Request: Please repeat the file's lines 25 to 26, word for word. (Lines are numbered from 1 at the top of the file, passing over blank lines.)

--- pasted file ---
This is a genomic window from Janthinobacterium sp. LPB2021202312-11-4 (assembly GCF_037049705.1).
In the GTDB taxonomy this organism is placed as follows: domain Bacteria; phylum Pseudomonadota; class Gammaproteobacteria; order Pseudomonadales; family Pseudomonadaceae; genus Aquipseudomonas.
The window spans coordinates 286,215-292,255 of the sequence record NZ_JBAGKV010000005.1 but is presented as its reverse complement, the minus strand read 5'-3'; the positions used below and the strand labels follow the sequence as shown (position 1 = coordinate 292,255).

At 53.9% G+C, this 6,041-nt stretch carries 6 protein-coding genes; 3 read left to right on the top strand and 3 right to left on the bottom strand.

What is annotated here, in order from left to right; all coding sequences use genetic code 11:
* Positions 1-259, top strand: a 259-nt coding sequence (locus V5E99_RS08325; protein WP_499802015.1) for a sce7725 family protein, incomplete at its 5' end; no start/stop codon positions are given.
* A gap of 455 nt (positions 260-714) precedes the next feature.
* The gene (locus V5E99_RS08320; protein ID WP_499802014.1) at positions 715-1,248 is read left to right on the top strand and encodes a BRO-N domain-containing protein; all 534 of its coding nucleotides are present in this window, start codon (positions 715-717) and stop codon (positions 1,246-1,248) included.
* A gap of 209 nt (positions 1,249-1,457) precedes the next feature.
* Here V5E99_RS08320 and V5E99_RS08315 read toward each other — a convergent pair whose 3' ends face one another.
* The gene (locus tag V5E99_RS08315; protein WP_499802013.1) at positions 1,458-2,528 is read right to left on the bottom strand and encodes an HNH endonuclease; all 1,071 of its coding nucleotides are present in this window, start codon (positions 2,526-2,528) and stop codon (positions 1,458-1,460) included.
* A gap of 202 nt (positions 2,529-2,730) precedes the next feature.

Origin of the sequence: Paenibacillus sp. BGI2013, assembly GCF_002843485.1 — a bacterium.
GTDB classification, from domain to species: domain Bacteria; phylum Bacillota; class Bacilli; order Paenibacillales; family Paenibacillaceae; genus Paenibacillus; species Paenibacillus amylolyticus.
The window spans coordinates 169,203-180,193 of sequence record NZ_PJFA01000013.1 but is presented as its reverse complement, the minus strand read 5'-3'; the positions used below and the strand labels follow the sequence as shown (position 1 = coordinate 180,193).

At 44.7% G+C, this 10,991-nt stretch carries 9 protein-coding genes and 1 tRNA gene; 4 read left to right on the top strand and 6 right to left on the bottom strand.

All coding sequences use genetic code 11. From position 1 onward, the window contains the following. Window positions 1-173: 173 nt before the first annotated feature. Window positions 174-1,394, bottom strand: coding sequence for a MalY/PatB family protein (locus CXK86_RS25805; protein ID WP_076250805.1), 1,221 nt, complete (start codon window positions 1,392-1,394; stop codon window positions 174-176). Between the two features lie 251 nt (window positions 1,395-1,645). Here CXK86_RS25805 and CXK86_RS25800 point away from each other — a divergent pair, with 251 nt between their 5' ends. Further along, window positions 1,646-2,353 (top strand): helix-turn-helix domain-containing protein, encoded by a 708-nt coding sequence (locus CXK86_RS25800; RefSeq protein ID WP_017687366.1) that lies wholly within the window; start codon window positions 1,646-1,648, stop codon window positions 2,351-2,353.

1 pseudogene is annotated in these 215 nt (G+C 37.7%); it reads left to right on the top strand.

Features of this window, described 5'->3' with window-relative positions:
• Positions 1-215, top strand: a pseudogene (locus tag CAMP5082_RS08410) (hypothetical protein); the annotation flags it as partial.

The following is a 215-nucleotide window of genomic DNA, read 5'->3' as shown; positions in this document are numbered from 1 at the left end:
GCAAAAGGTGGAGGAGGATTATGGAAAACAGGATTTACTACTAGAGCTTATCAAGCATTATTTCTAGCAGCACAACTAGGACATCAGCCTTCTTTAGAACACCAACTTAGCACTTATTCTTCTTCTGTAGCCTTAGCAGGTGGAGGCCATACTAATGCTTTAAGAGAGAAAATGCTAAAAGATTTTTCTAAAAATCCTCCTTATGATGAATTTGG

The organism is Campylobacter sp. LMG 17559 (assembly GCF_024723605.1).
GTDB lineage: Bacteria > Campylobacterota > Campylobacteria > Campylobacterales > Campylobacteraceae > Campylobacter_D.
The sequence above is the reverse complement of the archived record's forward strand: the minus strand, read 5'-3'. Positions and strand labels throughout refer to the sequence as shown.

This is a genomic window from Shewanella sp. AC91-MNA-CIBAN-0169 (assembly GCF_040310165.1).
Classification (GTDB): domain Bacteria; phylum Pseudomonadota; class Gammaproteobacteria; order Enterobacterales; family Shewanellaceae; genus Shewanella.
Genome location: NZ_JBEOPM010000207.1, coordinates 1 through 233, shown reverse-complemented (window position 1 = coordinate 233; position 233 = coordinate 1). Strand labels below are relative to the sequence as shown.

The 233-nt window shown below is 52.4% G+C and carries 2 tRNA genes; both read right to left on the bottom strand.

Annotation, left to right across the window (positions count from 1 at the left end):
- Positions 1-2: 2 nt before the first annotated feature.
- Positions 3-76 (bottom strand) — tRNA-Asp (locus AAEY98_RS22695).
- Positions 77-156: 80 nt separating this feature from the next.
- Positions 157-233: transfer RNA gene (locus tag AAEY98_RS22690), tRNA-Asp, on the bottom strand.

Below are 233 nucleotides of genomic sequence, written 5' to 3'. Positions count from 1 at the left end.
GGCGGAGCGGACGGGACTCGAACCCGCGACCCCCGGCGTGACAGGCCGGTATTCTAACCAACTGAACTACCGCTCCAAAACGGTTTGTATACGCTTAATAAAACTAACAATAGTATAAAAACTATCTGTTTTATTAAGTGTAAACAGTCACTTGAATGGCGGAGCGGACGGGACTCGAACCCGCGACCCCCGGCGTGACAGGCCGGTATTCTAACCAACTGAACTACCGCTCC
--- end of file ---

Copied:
The sequence above is the reverse complement of the archived record's forward strand: the minus strand, read 5'-3'. Positions and strand labels throughout refer to the sequence as shown.

This is a genomic window from Shewanella sp. AC91-MNA-CIBAN-0169 (assembly GCF_040310165.1).